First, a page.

A new kind of technology that is based on photons—the fundamental particle of light—is used in the field of quantum photonics. The photons can possibly carry quantum bits of information across huge distances.
The ability to place the photon source on a single chip and making it to generate photons at a high rate could allow high-speed quantum communication or information processing, which would be a significant breakthrough in the area of information technologies.
Researchers have described a simple on-chip photon source based on a so-called hyperbolic metamaterial in this week’s issue of Applied Physics Reviews, from AIP Publishing.
They performed calculations to demonstrate that a prototype made using the hyperbolic metamaterial arranged in a specific way can solve issues of low efficiency and enable high repetition rates for on-chip photon sources.
To date, researchers were often using single-photon sources made from self-assembled quantum dots in semiconductors or from materials that have structural defects, such as diamonds.
However, generating single photons at high rates from such materials is challenging. Although researchers have tried certain methods to overcome this problem, so far, the results are affected by low efficiency and a narrow bandwidth.
These problems can be solved by another approach: the use of exclusive materials, like metamaterials, as the photon source. Metamaterials are made by stacking dielectric and metallic layers, structured at a level quite smaller compared to the wavelength of light in use.
Upon being formed into shapes, such as nanowires, they tend to show strange optical properties. Electrons that flow through the material establish a collective oscillation called a surface plasmon, thus producing localized electromagnetic fields.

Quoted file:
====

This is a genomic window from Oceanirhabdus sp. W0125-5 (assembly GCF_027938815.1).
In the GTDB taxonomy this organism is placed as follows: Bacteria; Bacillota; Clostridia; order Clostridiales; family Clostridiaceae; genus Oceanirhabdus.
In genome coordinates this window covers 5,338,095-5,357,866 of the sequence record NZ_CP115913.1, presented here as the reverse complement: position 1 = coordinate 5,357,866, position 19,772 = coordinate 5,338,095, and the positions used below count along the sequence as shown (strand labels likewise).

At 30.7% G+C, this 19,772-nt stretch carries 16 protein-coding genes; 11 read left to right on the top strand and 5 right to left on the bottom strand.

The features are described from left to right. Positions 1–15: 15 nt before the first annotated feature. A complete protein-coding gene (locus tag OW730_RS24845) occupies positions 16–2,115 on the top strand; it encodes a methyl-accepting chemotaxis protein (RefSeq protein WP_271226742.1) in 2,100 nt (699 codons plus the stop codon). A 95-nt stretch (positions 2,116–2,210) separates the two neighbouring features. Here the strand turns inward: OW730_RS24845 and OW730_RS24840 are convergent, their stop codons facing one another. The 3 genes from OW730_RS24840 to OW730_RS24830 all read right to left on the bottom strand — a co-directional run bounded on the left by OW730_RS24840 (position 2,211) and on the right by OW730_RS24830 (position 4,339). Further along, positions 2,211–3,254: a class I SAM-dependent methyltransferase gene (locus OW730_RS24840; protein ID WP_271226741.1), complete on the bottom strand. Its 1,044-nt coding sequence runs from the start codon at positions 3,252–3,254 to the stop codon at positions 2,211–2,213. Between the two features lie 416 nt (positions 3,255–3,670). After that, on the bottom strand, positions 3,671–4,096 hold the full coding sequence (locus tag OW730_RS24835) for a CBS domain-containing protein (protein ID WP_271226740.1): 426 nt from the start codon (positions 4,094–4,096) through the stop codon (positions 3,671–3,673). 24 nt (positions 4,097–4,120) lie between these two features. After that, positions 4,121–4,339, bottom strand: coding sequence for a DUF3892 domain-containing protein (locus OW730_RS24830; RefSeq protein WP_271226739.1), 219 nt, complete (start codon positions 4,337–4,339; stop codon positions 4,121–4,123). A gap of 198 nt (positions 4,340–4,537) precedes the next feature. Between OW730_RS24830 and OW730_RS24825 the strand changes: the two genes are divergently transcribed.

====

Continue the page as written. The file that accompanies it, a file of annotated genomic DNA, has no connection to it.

Hyperbolic metamaterials are highly anisotropic variants of these metamaterials. They have the ability to control light in several ways. For instance, they can reduce the wavelength of light and enable it to move freely in one direction while inhibiting its movement in another direction.
The researchers put forward a geometry for their on-chip photon source, which involves tilting a hyperbolic metamaterial at a specific angle with respect to the end facet of the adjacent nanofiber used to transmit the emitted photons. The tilt angle is chosen very carefully to suppress the light reflections at the interface with the fiber.
The researchers performed calculations that showed the simple geometrical arrangement should be able to solve the previous drawbacks of these materials.
Our work represents a vital step toward the implementation of spectrally broad single photon sources with high repetition rates for on-chip quantum networks.
Lian Shen, Study Co-Author
Shen, L., et al. (2020) Broadband enhancement of on-chip single-photon extraction via tilted hyperbolic metamaterials. Applied Physics Reviews. doi.org/10.1063/1.5141275.